Demonstration of

coordinated ancillary services covering different voltage levels and the integration in future markets


Innovation Cell Austria

IC Austria is focusing on coordinated voltage control based on existing research infrastructure within the distribution grid area of Salzburg Netz, which includes medium voltage as well as low voltage networks. Besides Salzburg Netz, the IC partners include Siemens, AIT and TU-Vienna. This IC enhances concepts and results of the prior project ZUQDE and the ongoing project LEAFS. Whilst LEAFS focus on LV operation considering decentralized storage, within DeCAS this it is aimed for integrating this aspect via iSSN. As one of the enhancements an intelligent substation (MV/LV Interface) will be connected to the SCADA system to control the reactive power flow over system boundaries. 

Technical Requirements

The figure below shows the target schematics of IC Austria mapped to SGAM. The aim of this specific Innovation Cell is to establish a coordinated VAr-control (Volt-ampere reactive) between high, medium and low voltage grids taking augmented concepts for LV grid operation into consideration.

Traditional network operation, still dominant today, is based on three distinct and in terms of control separated levels: the HV transmission network with voltage and frequency control, the MV distribution network with basic voltage control and the LV distribution network, without observability and controllability. This topology is reflected also in most smart grid pilot projects, focusing on the three levels separately. However, with the rising share of DG the influence between the levels will become substantial, and will require addressing the interaction between HV, MV and LV networks. The coordinated network control will form the basis for the definition of new ancillary and market services, and will be tested via simulations and validated on-field. A coordinated approach is essential to analyse the interdependencies across voltage levels to guarantee overall system stability with increased hosting capacity at LV and MV level. As field trial region, the northern part of the federal state of Salzburg was chosen. This part of the grid is also modelled in an additional, project specific SCADA system. Also the intelligent substation network (iSSN) Köstendorf is included in the field trial area. Therefore it will be possible to demonstrate the interface and the interaction of the central SCADA System with a decentralized intelligent local grid.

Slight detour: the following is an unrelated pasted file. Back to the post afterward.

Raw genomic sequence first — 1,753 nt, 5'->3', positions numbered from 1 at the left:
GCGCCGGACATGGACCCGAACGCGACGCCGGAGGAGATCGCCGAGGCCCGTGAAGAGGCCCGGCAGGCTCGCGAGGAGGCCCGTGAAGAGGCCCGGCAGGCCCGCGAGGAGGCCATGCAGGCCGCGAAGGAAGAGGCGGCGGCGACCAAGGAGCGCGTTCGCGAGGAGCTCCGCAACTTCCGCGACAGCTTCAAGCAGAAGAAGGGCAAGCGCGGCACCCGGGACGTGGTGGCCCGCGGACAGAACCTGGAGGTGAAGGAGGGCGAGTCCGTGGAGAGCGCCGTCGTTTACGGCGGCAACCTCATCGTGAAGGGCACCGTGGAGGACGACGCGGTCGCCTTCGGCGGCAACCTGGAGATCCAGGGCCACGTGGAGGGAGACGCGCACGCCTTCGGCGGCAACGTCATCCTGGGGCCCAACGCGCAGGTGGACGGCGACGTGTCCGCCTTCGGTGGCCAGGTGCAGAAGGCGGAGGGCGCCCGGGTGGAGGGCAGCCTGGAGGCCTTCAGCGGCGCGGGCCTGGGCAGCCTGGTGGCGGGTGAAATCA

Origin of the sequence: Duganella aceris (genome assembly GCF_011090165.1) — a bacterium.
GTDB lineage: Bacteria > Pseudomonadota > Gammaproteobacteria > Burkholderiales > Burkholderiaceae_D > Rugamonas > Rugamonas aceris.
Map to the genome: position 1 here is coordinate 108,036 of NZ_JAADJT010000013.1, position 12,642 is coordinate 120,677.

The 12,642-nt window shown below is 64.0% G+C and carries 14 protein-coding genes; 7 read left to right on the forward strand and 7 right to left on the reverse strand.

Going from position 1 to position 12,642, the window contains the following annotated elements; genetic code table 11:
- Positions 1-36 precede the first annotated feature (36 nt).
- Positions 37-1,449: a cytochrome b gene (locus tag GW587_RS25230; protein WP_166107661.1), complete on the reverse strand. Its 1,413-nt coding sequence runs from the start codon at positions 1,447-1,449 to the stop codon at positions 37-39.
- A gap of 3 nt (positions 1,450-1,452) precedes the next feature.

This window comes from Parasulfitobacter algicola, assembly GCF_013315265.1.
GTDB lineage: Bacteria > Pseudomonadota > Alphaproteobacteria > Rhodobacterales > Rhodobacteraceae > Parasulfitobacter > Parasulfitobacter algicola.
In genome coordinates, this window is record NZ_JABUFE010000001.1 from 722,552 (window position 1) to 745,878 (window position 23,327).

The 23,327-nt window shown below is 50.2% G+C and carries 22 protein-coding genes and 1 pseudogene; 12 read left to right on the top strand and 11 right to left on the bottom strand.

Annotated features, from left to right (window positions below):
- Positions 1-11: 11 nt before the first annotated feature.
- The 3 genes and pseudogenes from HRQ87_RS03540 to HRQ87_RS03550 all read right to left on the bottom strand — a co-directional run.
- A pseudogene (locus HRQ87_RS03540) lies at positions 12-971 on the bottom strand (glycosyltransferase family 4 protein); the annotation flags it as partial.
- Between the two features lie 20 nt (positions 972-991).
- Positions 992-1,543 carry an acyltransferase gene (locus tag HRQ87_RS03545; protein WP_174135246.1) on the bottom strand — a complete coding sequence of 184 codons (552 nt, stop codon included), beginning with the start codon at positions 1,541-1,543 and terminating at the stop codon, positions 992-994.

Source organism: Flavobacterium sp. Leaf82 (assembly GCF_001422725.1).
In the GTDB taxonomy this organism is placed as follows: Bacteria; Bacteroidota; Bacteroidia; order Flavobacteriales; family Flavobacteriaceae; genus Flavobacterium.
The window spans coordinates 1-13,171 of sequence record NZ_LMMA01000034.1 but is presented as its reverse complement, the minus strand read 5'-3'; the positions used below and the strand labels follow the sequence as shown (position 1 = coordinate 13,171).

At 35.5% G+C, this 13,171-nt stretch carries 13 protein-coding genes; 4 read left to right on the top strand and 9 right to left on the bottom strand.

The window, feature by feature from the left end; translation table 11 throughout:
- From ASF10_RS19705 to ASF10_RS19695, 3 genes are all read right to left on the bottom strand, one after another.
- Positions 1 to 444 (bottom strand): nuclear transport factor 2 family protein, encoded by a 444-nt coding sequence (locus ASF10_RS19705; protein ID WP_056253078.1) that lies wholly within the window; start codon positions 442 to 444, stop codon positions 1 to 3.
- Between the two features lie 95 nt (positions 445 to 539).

Stakeholder Adoption

The implementation of a smart grid will impact different stakeholders such as customers (prosumers), network operators, aggregators and market actors. In future the classic consumer will be substituted by prosumers which are operating DG, flexible loads like e-cars and battery storage systems. Via demonstration activities and description of best practices the DeCAS project will reduce the barriers for engaging the prosumers, as well as technicians and other staff at DSOs in smart grid topics and how to take part in future ancillary service provision. Therefore one part of the planned project will evaluate promising concepts for low voltage grid operation e.g. transferred from the world of IoT (Internet of Things), bringing the stakeholders together. The figure below shows some exemplary use cases for IoT based operation of iSSNs as well as how they could interface with MV/HV SCADA DMS as described above.

In this project, a true interaction between the decentralized controllers (=iSSN) on the LV/MV side and the substation on the MV/HV side will be designed and implemented in a proof-of-concept/field test. To avoid flooding of the control center, the iSSNs aggregate and process the collected data from prosumer’s technical representatives (e.g. a Customer Energy Management System) and provide KPIs. If necessary, more detailed information can be requested by network operators or planers. A further important advantage gained by using IoT for the iSSN is that local information can be provided directly to service teams.  

Market Requirements

Future distribution grids will include a range of flexibilities, but these are often not owned by DSOs, but rather by prosumers or independent plant operators. Inter-voltage-level ancillary services contracted bilaterally or via flexibility markets could create an incentive for aggregators and prosumers to offer their flexibility also to DSOs or attract DSOs to act as platform operator. However, markets are not in the scope of the developments around the IC Austria.